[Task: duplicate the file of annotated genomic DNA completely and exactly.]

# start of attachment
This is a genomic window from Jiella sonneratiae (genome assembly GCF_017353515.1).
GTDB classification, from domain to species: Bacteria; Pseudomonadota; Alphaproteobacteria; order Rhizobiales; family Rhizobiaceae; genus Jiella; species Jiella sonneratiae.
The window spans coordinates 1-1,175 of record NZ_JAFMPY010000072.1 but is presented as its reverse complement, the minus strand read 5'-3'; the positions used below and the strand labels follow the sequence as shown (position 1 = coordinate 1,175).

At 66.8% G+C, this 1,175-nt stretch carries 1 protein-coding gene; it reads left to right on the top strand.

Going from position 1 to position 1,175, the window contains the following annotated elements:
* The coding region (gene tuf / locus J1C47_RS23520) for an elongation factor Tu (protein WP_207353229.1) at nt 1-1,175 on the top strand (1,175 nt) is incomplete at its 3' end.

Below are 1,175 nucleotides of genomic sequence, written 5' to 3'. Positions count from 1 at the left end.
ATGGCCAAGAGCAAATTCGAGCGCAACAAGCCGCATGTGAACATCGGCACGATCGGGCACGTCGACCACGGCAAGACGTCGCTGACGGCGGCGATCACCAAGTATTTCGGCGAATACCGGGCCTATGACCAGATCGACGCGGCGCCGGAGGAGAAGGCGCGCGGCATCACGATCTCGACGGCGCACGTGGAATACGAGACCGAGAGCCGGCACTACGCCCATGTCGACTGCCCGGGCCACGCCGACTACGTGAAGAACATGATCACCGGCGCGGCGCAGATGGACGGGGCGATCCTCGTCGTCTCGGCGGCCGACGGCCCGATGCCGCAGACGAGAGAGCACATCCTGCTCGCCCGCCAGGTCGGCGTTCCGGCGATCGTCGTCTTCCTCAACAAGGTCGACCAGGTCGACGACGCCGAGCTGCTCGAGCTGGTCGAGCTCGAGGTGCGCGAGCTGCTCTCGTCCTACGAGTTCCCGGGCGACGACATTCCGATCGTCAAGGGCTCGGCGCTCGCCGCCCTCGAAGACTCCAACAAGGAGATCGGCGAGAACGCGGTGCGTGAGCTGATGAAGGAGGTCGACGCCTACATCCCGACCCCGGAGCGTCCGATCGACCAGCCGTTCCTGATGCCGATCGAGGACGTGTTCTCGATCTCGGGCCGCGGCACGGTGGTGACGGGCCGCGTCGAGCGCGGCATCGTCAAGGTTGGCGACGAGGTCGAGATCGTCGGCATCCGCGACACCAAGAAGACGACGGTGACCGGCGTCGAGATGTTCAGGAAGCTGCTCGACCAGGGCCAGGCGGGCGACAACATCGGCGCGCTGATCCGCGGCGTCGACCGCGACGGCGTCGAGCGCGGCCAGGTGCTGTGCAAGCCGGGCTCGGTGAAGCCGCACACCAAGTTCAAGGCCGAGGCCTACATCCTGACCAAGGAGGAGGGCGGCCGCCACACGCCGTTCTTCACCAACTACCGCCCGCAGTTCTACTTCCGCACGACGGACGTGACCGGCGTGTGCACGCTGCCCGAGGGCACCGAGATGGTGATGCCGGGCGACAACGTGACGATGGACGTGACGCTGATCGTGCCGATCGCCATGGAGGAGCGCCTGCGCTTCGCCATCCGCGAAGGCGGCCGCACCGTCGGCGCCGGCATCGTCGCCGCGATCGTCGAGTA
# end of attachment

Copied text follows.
This is a genomic window from Jiella sonneratiae (genome assembly GCF_017353515.1).
GTDB classification, from domain to species: Bacteria; Pseudomonadota; Alphaproteobacteria; order Rhizobiales; family Rhizobiaceae; genus Jiella; species Jiella sonneratiae.
The window spans coordinates 1-1,175 of record NZ_JAFMPY010000072.1 but is presented as its reverse complement, the minus strand read 5'-3'; the positions used below and the strand labels follow the sequence as shown (position 1 = coordinate 1,175).

At 66.8% G+C, this 1,175-nt stretch carries 1 protein-coding gene; it reads left to right on the top strand.

Going from position 1 to position 1,175, the window contains the following annotated elements:
* The coding region (gene tuf / locus J1C47_RS23520) for an elongation factor Tu (protein WP_207353229.1) at nt 1-1,175 on the top strand (1,175 nt) is incomplete at its 3' end.

Below are 1,175 nucleotides of genomic sequence, written 5' to 3'. Positions count from 1 at the left end.
ATGGCCAAGAGCAAATTCGAGCGCAACAAGCCGCATGTGAACATCGGCACGATCGGGCACGTCGACCACGGCAAGACGTCGCTGACGGCGGCGATCACCAAGTATTTCGGCGAATACCGGGCCTATGACCAGATCGACGCGGCGCCGGAGGAGAAGGCGCGCGGCATCACGATCTCGACGGCGCACGTGGAATACGAGACCGAGAGCCGGCACTACGCCCATGTCGACTGCCCGGGCCACGCCGACTACGTGAAGAACATGATCACCGGCGCGGCGCAGATGGACGGGGCGATCCTCGTCGTCTCGGCGGCCGACGGCCCGATGCCGCAGACGAGAGAGCACATCCTGCTCGCCCGCCAGGTCGGCGTTCCGGCGATCGTCGTCTTCCTCAACAAGGTCGACCAGGTCGACGACGCCGAGCTGCTCGAGCTGGTCGAGCTCGAGGTGCGCGAGCTGCTCTCGTCCTACGAGTTCCCGGGCGACGACATTCCGATCGTCAAGGGCTCGGCGCTCGCCGCCCTCGAAGACTCCAACAAGGAGATCGGCGAGAACGCGGTGCGTGAGCTGATGAAGGAGGTCGACGCCTACATCCCGACCCCGGAGCGTCCGATCGACCAGCCGTTCCTGATGCCGATCGAGGACGTGTTCTCGATCTCGGGCCGCGGCACGGTGGTGACGGGCCGCGTCGAGCGCGGCATCGTCAAGGTTGGCGACGAGGTCGAGATCGTCGGCATCCGCGACACCAAGAAGACGACGGTGACCGGCGTCGAGATGTTCAGGAAGCTGCTCGACCAGGGCCAGGCGGGCGACAACATCGGCGCGCTGATCCGCGGCGTCGACCGCGACGGCGTCGAGCGCGGCCAGGTGCTGTGCAAGCCGGGCTCGGTGAAGCCGCACACCAAGTTCAAGGCCGAGGCCTACATCCTGACCAAGGAGGAGGGCGGCCGCCACACGCCGTTCTTCACCAACTACCGCCCGCAGTTCTACTTCCGCACGACGGACGTGACCGGCGTGTGCACGCTGCCCGAGGGCACCGAGATGGTGATGCCGGGCGACAACGTGACGATGGACGTGACGCTGATCGTGCCGATCGCCATGGAGGAGCGCCTGCGCTTCGCCATCCGCGAAGGCGGCCGCACCGTCGGCGCCGGCATCGTCGCCGCGATCGTCGAGTA